"Elektra," Richard Strauss' uncompromisingly grim opera of treachery, insanity and civilization gone utterly amok in ancient Mycenae, is a musical work uniquely suited to television.
The very absence of an audience and the cameras' freedom to probe recesses of the murdered Agamemnon's crumbling palace feed the claustrophobia and paranoia that so heighten "Elektra's" impact.
So moving is Strauss' work that some opera lovers -- I am one of them -- will go out of their way to see any production of "Elektra." But I cannot recall any that packed the dramatic wallop of tonight's version on "Great Performances" (9 to 11:30 p.m. on Channel 26 and Maryland Public TV stations, with stereo simulcast on WETA-FM 91).
To give this extended one-act nightmare a memorable visual dimension, director Goetz Fridrich, the head of Berlin's Deutsche Oper, and designer Josef Svoboda had the brilliant idea of filming it in an abandoned factory on the outskirts of Vienna. Though Strauss and his great librettist Hugo von Hofmannsthal created this version of Sophocles' tragedy before either world war, its premonition of what was to come for civilization has never seemed clearer than in this setting's juxtaposition of decaying ruins with neo-Bauhaus sterility.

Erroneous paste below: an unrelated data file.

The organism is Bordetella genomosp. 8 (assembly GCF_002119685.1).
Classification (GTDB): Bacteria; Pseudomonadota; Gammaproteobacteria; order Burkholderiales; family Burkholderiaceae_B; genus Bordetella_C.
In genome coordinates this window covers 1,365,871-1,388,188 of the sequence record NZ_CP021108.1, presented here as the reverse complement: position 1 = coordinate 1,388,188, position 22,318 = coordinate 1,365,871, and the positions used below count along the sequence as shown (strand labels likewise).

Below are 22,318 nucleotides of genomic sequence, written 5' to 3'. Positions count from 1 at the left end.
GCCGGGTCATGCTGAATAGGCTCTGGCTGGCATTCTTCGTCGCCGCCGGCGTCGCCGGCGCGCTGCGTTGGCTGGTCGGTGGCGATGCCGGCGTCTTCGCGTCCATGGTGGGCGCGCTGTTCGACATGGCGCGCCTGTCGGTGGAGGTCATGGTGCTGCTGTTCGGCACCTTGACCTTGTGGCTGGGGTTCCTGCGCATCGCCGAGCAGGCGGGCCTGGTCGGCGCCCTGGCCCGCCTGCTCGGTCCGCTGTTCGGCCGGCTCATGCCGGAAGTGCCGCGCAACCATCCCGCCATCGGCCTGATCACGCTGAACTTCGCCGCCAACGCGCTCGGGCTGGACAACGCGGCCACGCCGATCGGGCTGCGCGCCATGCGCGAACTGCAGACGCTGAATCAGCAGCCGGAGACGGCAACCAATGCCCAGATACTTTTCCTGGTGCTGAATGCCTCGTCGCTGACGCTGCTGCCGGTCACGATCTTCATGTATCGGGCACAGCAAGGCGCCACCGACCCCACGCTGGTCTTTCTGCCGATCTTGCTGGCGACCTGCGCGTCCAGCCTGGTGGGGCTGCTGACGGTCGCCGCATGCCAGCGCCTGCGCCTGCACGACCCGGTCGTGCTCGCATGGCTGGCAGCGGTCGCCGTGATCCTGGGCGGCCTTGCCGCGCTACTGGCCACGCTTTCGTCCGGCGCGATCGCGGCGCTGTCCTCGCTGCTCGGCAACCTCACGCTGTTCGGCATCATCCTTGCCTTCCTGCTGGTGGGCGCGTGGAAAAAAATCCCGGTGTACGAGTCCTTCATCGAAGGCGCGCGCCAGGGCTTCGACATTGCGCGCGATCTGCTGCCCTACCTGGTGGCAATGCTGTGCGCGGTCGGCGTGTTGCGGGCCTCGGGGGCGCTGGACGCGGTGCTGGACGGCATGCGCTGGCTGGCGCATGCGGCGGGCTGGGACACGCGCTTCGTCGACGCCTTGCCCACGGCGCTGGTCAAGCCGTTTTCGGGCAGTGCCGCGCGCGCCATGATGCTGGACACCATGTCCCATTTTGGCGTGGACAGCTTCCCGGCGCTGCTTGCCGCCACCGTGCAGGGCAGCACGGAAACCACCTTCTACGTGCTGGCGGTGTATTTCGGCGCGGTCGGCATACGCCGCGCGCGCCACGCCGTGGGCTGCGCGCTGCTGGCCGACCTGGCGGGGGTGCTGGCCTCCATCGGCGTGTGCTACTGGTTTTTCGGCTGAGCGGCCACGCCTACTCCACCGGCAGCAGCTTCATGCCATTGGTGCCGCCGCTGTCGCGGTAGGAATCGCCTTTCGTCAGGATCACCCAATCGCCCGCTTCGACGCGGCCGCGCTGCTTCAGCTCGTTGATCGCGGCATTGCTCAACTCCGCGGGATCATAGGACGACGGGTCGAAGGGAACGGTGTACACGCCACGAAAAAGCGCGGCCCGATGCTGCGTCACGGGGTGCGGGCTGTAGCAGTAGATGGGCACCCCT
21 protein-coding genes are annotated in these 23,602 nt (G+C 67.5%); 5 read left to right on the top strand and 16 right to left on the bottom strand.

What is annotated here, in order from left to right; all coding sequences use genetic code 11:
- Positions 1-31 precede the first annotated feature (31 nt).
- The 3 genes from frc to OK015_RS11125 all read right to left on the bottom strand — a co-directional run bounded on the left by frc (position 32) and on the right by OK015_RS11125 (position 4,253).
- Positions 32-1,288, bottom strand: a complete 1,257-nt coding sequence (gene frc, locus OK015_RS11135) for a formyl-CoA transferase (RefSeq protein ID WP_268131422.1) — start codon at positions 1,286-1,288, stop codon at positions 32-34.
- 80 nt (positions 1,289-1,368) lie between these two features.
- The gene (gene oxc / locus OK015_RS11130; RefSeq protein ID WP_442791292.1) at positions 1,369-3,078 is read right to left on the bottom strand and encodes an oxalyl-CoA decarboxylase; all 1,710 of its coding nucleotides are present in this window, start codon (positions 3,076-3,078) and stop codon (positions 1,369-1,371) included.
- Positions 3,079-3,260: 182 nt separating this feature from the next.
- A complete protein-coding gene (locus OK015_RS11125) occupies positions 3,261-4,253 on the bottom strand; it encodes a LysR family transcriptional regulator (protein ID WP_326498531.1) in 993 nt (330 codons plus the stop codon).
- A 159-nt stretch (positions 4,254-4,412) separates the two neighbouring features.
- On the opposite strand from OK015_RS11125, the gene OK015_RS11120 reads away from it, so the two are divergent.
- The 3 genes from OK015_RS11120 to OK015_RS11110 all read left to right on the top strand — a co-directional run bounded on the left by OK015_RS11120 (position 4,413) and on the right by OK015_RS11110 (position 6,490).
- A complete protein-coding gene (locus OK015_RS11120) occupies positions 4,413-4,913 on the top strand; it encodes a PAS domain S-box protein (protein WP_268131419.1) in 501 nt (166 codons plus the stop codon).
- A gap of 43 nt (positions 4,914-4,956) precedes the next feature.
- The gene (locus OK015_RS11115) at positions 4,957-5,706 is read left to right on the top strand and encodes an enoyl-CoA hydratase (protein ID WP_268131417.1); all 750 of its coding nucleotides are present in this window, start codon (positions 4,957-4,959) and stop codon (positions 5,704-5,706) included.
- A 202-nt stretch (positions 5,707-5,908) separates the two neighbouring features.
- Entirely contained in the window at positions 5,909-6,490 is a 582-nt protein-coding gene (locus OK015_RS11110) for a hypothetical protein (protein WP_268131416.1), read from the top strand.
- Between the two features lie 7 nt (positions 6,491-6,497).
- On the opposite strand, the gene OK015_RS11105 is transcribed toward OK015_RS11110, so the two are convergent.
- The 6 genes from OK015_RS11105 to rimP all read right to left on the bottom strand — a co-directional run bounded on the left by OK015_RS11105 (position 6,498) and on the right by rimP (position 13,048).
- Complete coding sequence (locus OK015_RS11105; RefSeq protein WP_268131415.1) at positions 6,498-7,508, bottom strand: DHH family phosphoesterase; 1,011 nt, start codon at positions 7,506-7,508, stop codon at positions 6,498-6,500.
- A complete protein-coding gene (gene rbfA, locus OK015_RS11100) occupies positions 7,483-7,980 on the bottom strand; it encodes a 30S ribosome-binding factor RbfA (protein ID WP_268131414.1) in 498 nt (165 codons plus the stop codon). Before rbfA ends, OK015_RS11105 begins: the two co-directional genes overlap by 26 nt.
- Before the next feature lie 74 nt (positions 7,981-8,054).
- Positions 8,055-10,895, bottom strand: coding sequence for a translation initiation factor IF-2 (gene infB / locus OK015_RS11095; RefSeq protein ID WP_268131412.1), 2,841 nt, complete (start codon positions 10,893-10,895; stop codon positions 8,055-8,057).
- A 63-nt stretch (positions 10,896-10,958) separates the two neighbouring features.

Musically, the performance is a major operatic document. It was the last project of Strauss' prote'ge', conductor Karl Bo hm, who died soon after. The performance by Bo hm and the Vienna Philharmonic is magnificent.
The cast includes soprano Leonie Rysanek, whose voice is in fine form and who exhibits unmatched dramatic and textual subtlety, particularly in the pivotal and eloquent recognition scene. As Orestes, Dietrich Fischer-Dieskau is heroic and compassionate.
Astrid Varnay, a former Elektra herself, is stunning as the demented Klytemnestra. Only Chysothemis, Catarina Ligendza, seems a bit out of her element in this overpowering company.